World stem cell leaders will converge on Promega’s BioPharmaceutical
Technology Center in Fitchburg, Wisconsin, on April 30 for the 9th
Annual Wisconsin Stem Cell Symposium: From Stem Cells to Blood.
Coordinated by the nonprofit BioPharmaceutical Technology Center Institute, the University of Wisconsin-Madison Stem Cell and Regenerative Medicine Center
and the UW-Madison Blood Research Program, this year’s symposium is
focused on how the stem cells that give rise to blood develop and
It will also look at the diversity of insights stem cell
studies have provided other fields.
Highlighted topics include genesis and regulation of progenitor cells
and hematopoietic stem cells, stem cell genomes/epigenomes, stem cell
microenvironment, and tumor initiating
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Discovery sheds new light on the process of stem cell generation, and will help promote safer stem-cell based studies and future clinical trials.
Dr. Andras Nagy’s laboratory at the Samuel Lunenfeld Research Institute of Mount Sinai Hospital and Dr. Timo Otonkoski’s laboratory at Biomedicum Stem Cell Center (University of Helsinki), as well as collaborators in Europe and Canada have identified genetic abnormalities associated with reprogramming adult cells to induced pluripotent stem (iPS) cells. The findings give researchers new insights into the reprogramming process, and will help make future applications of stem cell creation and subsequent use safer.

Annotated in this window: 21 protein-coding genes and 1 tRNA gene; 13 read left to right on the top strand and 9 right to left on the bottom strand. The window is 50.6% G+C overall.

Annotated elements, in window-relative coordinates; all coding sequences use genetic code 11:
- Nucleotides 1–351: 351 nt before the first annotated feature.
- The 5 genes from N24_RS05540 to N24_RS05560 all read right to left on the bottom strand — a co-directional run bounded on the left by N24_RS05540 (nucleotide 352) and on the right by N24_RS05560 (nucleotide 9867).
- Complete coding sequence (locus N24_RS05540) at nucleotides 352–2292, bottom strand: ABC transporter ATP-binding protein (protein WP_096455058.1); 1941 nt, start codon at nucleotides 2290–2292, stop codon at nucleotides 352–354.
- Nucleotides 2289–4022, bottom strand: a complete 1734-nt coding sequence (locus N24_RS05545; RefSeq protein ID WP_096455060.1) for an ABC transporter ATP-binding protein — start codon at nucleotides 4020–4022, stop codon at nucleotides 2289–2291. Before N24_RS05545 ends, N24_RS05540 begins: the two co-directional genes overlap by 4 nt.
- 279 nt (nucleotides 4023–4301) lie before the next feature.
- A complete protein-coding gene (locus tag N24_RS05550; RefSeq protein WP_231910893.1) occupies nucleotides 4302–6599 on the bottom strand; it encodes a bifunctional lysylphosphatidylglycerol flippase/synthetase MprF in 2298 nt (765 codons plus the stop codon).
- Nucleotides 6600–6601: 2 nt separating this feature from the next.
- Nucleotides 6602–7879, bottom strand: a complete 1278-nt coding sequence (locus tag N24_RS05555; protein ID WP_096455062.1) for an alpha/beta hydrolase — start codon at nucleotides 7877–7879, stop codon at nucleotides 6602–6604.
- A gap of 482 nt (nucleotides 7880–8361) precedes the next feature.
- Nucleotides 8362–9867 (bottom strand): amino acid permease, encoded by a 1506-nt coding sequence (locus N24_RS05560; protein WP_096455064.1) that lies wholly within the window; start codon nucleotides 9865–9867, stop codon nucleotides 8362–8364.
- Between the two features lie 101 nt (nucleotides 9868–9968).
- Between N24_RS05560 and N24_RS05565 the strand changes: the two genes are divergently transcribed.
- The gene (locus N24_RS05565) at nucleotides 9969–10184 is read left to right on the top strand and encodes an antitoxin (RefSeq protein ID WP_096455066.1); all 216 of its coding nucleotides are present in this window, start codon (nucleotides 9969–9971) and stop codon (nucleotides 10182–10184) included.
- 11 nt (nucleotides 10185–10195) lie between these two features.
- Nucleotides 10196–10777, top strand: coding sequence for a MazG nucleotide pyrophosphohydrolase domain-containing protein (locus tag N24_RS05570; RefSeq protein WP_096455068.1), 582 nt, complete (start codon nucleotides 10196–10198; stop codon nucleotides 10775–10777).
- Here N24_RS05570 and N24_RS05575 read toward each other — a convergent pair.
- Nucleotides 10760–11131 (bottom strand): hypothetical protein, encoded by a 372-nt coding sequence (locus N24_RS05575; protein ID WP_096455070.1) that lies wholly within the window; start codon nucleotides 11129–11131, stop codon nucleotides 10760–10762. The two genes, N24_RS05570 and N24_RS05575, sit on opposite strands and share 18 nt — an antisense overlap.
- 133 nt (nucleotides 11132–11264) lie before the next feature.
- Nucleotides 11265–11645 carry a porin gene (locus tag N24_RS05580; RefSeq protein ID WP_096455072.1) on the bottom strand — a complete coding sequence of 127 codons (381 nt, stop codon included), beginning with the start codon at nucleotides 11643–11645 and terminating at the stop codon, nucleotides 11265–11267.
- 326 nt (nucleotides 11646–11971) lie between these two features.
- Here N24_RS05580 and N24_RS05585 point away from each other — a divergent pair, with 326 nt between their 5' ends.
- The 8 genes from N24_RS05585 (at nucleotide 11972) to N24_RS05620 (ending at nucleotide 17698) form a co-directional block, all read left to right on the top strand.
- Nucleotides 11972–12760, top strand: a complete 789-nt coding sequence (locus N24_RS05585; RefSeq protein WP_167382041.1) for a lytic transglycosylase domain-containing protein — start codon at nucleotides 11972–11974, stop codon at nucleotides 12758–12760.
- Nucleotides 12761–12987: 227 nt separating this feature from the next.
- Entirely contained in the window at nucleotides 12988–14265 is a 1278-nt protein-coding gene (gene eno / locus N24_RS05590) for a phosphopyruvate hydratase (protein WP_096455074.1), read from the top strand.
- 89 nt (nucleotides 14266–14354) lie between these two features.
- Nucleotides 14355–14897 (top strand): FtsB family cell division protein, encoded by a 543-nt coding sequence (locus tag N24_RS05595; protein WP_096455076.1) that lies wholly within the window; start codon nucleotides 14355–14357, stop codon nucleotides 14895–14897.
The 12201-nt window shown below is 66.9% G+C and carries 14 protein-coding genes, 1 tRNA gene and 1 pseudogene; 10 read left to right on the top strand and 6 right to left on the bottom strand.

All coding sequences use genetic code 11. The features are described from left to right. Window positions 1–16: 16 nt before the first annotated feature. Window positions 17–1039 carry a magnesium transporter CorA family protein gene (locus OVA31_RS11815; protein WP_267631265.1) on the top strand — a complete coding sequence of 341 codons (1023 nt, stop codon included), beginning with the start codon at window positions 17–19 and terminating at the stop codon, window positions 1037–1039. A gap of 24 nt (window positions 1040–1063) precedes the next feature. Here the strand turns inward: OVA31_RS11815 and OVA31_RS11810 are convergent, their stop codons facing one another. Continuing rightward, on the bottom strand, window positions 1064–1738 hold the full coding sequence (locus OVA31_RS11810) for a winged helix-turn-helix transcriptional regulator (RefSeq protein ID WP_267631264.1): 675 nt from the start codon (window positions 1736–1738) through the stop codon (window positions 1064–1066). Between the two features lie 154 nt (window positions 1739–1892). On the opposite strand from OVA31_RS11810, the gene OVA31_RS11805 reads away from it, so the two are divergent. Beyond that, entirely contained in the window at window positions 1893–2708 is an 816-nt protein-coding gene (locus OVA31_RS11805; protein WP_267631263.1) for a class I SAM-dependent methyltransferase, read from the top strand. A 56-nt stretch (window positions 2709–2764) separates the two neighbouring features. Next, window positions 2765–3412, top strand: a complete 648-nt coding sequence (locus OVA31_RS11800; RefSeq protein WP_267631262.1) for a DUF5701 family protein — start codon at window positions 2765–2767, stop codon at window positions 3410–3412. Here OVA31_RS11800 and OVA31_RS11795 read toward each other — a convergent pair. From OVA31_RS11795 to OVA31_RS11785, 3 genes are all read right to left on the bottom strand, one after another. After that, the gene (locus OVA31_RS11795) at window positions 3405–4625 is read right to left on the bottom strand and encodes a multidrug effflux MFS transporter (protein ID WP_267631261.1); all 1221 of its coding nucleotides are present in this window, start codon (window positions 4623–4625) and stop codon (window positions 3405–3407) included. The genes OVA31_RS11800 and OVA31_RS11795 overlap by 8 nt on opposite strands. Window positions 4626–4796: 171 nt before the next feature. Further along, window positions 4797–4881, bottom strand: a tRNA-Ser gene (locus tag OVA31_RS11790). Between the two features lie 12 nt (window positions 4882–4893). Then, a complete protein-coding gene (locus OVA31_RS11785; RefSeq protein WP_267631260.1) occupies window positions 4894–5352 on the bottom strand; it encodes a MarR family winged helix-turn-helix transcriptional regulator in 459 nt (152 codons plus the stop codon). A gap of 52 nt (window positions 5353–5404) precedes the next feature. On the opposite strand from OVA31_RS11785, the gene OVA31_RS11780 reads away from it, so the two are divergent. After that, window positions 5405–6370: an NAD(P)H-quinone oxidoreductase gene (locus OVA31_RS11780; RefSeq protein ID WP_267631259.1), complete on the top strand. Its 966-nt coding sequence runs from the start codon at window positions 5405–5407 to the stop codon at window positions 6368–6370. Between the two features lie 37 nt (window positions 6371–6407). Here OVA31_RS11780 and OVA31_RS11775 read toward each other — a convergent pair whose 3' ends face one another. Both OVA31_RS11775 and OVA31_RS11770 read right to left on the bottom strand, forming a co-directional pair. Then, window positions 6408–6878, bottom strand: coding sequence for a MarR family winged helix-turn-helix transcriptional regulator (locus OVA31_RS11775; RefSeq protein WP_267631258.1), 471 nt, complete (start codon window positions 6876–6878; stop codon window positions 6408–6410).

Stanford University’s Faculty Senate today approved the creation of what officials believe is the first PhD program devoted solely to stem cell science in the nation and, perhaps, the world. The new doctoral program in stem cell biology and regenerative medicine is also the first interdisciplinary doctoral program created by the School of Medicine in recent years.
School officials say the fact that the university is taking the rare step of creating a new doctoral program acknowledges the growing importance of stem cell research in the realm of biomedical science. The senate’s initial approval
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A new research has suggested that cardiac stem cells – even in elderly and sick patients – could generate new heart muscle and vessel tissue and be used to treat heart failure.
Scientists surgically removed tissue from the muscular wall of the heart’s chambers in 21 patients.
They then isolated and multiplied the cardiac stem cells (CSCs) found there.
Most of the patients had ischemic cardiomyopathy (enlarged and weakened muscle due to coronary artery disease). Eleven also had diabetes. The average age of patients was about 65.
“Regardless of the gender or age of the patient, or of diabetes, we were
Academic institutions are in a much better position than pharmaceutical companies to make the best decisions about which therapies deserve further development. That was the underlying message from a pair of Stanford researchers at a panel on stem cell science at last weekend’s Association of Health Care Journalism 2015 conference.
“There’s an inherent flaw in our system,” said Irving Weissman, MD, director of the Stanford Institute for Stem Cell Biology and Regenerative Medicine. “Companies are driven by the desire for profits rather than the desire to find the best therapy, and they often give up on discoveries too early.”